I think about how hard the first year of COVID was–the worry about getting sick, if and when our loved ones would get sick. And when people did get sick, the nightmare was of loved ones being hospitalized and dying alone; we were unable to be with them or gather as a community to mourn them. For many, the additional challenge was working at home in a physical environment not set up to be a workspace, especially if children were home. These experiences were unbelievably stressful and created a series of unknowns. It’s very stressful to know that something bad is going to happen, but not know for how long, and to know there’s very little we can or prevent it from happening. That’s what COVID was.

 
I definitely felt this myself.

Everything felt out of our control. There were things we could control, like not leaving the house, but really that was the only thing we control. Western societies have very little training in how to handle that kind of lack of control and lack of predictability. The perpetual unendingness of it was brutal. Even after vaccines were available, we thought “we’re home free.” But then there was Delta, and then, okay, we’re home free. And then there was Omicron, and then the other variants. It’s really an emotional rollercoaster. 

I think there’s burnout. The first year, everyone wanted to keep their jobs because that’s what we knew and we do what makes us feel in more control. I think in the second year, people started to burnout, and that’s when meaning and purpose started becoming important. People realized life is short, so they thought about what they really wanted to do. It was around this time that,  while some organizations were great and were very supportive of what it was like for people, others were not. Those organizations and managers just kept piling on the work. American organizations have typically asked employees to do more with less and at some point, people can’t really take it anymore, especially when it doesn’t feel like it’s just temporary.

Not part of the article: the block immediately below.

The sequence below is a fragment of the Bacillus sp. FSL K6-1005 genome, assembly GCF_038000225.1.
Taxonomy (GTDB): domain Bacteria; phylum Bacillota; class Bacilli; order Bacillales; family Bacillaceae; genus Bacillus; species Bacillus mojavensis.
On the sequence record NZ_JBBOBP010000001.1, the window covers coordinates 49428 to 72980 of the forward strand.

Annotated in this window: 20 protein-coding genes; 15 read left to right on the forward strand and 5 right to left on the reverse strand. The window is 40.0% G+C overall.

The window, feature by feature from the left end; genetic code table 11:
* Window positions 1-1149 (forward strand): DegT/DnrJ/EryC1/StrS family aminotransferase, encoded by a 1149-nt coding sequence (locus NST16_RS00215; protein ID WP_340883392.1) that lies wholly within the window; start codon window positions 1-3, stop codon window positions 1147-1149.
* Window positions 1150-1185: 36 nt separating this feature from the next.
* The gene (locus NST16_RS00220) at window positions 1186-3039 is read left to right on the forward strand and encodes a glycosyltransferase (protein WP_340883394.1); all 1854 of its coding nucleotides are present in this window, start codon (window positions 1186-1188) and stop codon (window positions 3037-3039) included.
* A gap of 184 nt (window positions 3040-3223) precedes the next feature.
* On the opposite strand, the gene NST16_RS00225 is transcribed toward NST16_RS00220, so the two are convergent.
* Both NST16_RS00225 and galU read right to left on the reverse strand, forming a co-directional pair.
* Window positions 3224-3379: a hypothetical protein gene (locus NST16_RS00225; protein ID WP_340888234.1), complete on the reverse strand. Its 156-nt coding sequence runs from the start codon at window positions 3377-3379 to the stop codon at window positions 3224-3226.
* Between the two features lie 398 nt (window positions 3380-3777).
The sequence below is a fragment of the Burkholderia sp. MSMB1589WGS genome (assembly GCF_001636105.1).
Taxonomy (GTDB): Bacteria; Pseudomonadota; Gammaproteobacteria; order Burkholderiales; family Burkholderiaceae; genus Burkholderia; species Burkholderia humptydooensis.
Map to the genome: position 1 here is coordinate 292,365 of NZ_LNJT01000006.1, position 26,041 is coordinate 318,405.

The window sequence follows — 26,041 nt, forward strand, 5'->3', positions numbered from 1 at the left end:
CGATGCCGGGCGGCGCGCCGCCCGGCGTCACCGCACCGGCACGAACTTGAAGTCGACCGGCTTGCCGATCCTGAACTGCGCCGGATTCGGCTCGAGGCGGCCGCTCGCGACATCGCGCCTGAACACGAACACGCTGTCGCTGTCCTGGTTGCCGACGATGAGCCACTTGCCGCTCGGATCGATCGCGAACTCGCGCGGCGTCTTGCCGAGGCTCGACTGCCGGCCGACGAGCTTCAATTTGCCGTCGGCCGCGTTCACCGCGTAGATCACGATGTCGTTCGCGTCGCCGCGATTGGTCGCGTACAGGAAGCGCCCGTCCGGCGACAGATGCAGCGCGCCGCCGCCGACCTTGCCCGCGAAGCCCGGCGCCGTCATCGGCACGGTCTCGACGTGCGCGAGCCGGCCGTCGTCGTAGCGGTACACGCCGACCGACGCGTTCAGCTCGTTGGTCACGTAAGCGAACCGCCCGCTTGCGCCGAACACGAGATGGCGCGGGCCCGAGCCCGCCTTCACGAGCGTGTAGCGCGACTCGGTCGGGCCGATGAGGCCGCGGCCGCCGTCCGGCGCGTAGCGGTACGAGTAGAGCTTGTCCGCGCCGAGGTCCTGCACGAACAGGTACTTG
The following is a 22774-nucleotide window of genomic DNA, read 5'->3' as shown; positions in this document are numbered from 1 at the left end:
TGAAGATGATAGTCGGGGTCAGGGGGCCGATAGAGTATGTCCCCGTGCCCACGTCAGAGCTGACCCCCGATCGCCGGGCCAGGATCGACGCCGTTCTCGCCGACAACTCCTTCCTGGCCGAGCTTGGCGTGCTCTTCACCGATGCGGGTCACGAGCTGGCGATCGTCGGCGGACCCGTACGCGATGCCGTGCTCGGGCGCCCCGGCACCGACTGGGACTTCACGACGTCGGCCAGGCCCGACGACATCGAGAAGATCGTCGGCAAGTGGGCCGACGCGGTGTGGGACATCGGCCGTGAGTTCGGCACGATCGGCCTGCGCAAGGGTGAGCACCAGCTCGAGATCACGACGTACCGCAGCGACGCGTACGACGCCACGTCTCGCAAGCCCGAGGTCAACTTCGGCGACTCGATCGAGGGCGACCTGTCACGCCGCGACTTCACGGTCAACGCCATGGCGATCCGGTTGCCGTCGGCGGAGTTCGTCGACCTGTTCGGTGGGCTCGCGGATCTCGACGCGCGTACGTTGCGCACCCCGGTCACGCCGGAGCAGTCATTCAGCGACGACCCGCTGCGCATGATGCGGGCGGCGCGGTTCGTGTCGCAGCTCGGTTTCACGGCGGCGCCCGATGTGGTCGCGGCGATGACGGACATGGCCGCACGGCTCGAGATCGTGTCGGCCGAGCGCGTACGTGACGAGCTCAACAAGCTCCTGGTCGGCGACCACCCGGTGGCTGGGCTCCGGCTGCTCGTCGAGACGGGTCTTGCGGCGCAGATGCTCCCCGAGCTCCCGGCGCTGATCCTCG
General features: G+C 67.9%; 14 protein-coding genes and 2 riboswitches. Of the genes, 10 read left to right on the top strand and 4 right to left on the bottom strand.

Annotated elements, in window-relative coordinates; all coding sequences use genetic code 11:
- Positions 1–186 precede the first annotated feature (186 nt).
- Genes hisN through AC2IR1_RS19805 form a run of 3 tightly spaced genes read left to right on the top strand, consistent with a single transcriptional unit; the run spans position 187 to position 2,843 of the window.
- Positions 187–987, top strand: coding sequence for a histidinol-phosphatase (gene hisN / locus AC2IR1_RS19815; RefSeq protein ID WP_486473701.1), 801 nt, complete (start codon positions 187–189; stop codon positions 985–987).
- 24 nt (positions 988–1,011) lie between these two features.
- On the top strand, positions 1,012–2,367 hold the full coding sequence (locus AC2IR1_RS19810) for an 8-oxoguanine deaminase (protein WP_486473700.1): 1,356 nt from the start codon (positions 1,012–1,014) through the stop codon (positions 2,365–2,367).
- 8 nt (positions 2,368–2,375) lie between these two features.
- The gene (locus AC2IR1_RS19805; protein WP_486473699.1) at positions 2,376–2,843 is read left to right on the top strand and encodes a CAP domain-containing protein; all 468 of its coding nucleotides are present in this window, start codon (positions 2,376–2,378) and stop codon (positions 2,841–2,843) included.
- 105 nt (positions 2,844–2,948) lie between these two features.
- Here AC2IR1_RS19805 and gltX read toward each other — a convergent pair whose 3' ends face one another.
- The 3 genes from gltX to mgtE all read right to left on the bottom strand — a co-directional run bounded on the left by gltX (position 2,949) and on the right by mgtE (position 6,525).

There was another layer on top of that: The events of last year surrounding George Floyd’s death and similar racially-motivated cases. 

 
This is where, again, your business comes in, this idea of creating this empathy and sympathy between the leadership and its employees on these subjects.

Right, between and among employees from different demographic groups. We all have a story to tell. (Even white cis-gendered men, which is also an interesting story that often does not get told.)

 

What advice would you give to people who find themselves in this sort of situation, say an unsympathetic company that doesn’t align with their needs or their morals? What would you advise them?

It’s tricky. In this time of the Great Resignation, it’s a good time to change jobs, since there are many openings.  With some jobs, or in some organizations, it’s kind of like a long-term relationship that’s gone bad. At some point, it gets so bad that you don’t want to stay in the relationship no matter what. When it gets to that point, people feel like they have no choice but to leave. I think it’s about catching these feelings sooner and seeing what can be done because I think the other side of the equation is if you don’t tell people what you need and want, they can’t read your mind. If you’re in a workplace that feels like they’re expecting more of you than you can give, it’s complicated to talk clearly about work expectations. You have to consider what the work culture is. I think asking questions is a way of starting a conversation.

 

Do you have any other updates? Do you have any books or publications recently out?

Thank you for asking. We always have free eBooks available on our website. It’s usually on our home page, but also on our Thought Leadership page. We have written a lot of material for people to pursue, or join us on LinkedIn or Twitter for updates.